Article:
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Table of Contents
ORIGINAL ARTICLE
Year : 2023  |  Volume : 22  |  Issue : 1  |  Page : 11-17  

Quality of sleep and disability associated with headache: migraine versus tension-type headache: A comparative study


1 Department of Psychiatry, Maharishi Markandeshwar Institute of Medical Sciences and Research, Ambala, Haryana, India
2 Department of Psychiatry, Acharya Shri Chander College of Medical Sciences and Hospital, Jammu, Jammu and Kashmir, India
3 Department Mental Health, O/o Director General Health Services, Ambala, Haryana, India

Date of Submission24-Nov-2021
Date of Acceptance19-Oct-2022
Date of Web Publication24-Jan-2023

Correspondence Address:
Manish Bathla
782/Sector 13, Urban Estate, Karnal - 132 001, Haryana
India
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Source of Support: None, Conflict of Interest: None


DOI: 10.4103/aam.aam_241_21

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   Abstract 


Background: One of the commonest and most frequently said, quoted and understood by even the least educated elements of our society is the neurological symptom of headache. The commonly diagnosed and studied headaches are Migraine and Tension type headache [TTH]. Headache has the power to reduce the very essence of a peaceful life and produce a disability in a person. Aims and Objectives: The aim of our study is to approach the subject with view of correlation of quality of sleep with the disability associated with migraine and compare it to TTH. Materials and Methods: For the same a cross-sectional study design was adopted and a consecutive sampling procedure was adopted. The sample was subjected to basic socio-demography, VAS, PSQI and HDI. Statistical analysis was done on the collected data. Results: Based on scales the results were evaluated using appropriate statistical methods. It was observed that there was a higher female preponderance in both migraine and TTH, there was severe disability associated and both headaches cause poor sleep quality. Conclusion: The current study concludes that headache is a debilitating illness which causes significant disability to a person.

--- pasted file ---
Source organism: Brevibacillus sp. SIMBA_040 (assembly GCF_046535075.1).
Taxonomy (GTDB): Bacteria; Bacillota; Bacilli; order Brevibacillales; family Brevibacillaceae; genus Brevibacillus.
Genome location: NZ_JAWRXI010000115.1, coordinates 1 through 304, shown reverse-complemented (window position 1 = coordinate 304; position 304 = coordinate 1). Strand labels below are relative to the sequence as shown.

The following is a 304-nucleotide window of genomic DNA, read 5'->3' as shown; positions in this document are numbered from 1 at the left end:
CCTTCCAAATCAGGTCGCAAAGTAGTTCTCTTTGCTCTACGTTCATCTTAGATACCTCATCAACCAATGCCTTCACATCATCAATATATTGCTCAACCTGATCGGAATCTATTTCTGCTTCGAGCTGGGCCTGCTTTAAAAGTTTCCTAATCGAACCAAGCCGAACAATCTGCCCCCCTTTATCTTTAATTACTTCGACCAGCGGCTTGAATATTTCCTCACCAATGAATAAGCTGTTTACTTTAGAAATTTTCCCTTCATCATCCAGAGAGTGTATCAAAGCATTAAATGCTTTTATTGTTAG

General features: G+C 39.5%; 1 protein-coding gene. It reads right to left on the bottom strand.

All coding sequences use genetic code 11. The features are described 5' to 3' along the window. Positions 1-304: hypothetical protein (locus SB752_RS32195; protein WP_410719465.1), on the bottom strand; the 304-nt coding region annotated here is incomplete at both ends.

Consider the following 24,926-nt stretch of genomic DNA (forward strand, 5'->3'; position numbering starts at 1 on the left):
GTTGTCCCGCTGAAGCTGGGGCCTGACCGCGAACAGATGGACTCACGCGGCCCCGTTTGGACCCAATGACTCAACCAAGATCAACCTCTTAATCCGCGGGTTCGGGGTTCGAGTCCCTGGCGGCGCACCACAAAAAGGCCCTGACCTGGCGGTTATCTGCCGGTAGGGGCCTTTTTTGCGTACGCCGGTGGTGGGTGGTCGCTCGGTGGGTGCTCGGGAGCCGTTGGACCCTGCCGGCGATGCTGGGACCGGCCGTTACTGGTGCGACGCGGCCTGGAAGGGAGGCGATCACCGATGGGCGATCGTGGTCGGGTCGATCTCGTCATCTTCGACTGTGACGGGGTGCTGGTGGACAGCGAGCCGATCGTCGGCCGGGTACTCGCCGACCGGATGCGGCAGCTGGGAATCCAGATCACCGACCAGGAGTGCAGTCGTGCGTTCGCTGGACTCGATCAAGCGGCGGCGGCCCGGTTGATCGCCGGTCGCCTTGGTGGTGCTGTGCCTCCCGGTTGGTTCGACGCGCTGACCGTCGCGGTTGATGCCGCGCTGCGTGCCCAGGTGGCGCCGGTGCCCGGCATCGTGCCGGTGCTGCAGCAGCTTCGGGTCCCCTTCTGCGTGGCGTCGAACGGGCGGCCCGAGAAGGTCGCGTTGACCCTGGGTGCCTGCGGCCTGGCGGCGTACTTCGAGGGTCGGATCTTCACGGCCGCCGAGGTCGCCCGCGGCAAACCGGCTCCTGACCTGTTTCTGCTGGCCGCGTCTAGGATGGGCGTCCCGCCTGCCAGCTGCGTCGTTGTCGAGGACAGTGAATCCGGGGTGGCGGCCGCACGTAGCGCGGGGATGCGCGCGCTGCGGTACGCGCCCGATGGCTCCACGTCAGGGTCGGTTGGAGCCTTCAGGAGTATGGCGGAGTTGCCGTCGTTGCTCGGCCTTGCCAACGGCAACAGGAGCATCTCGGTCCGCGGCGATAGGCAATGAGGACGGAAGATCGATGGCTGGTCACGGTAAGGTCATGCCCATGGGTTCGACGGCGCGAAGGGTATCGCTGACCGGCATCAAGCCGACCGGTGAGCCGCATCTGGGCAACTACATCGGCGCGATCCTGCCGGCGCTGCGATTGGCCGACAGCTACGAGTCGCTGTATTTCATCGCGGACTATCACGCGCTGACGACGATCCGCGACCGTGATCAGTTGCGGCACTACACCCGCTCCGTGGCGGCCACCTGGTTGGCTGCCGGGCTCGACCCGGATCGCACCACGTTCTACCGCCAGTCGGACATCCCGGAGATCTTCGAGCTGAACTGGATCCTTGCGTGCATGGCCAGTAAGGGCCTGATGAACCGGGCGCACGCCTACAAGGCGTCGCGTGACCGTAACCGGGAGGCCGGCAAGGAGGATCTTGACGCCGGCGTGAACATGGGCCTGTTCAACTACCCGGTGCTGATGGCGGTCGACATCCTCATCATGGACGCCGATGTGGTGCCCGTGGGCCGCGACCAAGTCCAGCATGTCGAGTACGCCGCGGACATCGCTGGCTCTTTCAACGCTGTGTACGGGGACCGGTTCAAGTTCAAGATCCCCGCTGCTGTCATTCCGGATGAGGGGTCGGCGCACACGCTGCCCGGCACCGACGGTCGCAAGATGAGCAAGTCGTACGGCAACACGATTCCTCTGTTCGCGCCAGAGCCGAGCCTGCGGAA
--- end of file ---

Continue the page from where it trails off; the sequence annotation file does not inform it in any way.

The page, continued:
Keywords: Headache disability inventory, headache, migraine, Pittsburgh sleep quality index, tension-type headache, visual analog scale


How to cite this article:
Singh AH, Bathla M, Gupta P, Bhusri L. Quality of sleep and disability associated with headache: migraine versus tension-type headache: A comparative study. Ann Afr Med 2023;22:11-7

How to cite this URL:
Singh AH, Bathla M, Gupta P, Bhusri L. Quality of sleep and disability associated with headache: migraine versus tension-type headache: A comparative study. Ann Afr Med [serial online] 2023 [cited 2023 Jan 28];22:11-7. Available from: https://www.annalsafrmed.org/text.asp?2023/22/1/11/368409




   Introduction Top


One of the most frequently said, quoted, and understood by even the least educated elements of our society is the neurological symptom of headache. The diverse clinical features, particularly the presentation, the parameters on which it could be assessed, and the diagnoses it could be fit into are ironically enough to give the clinician a headache. To understand headaches at a primal level, we must know that it consists of pain and/or discomfort from pain-sensitive structures in the head. These areas include extracranial structures such as skin, muscles, embedded blood vessels, and intracranial structures, including large blood vessels of Circle of Willis, the tremendous intracranial venous sinuses, parts of dura matter and its embedded arteries and cranial nerves.[1] The 3rd edition of the International Classification of Headache Disorders (ICHD) has provided us with diagnostic criteria to diagnose various headache syndrome varieties.[2]

Migraine

Migraine is a common, neurovascular headache having multiple causative factors and is disabling in nature. It is a recurrent headache that affects approximately 15% of the population globally. The variety of triggers and complex symptomatology of migraines makes it challenging to thoroughly understand, diagnose, and treat.[3] ICHD defines it as a primary disabling headache disorder and has ranked it as the 3rd most prevalent disorder. Broadly it has been classified into two categories, which are migraine with aura and migraine without aura. Aura is defined as transient focal symptoms that are neurological and usually precede the headache and sometimes accompany it.

Tension-type headache

Tension-type headache (TTH) is typically a pressing or tightening type of pain with mild to moderate intensity. The recurrent episodes of headache that would last from minutes to weeks. It was earlier called as psychogenic headache, muscle contraction headache, stress headache, and psycho-myogenic headache. The description lies in the word tension-type, which specifies some kind of tension, either muscular, mental, or a combination playing a role in its pathogenesis. The exact path of physiology is yet to be ascertained.[4] TTH[3] is a common disorder with 30%–70% prevalence in the general population.

Migraine and sleep quality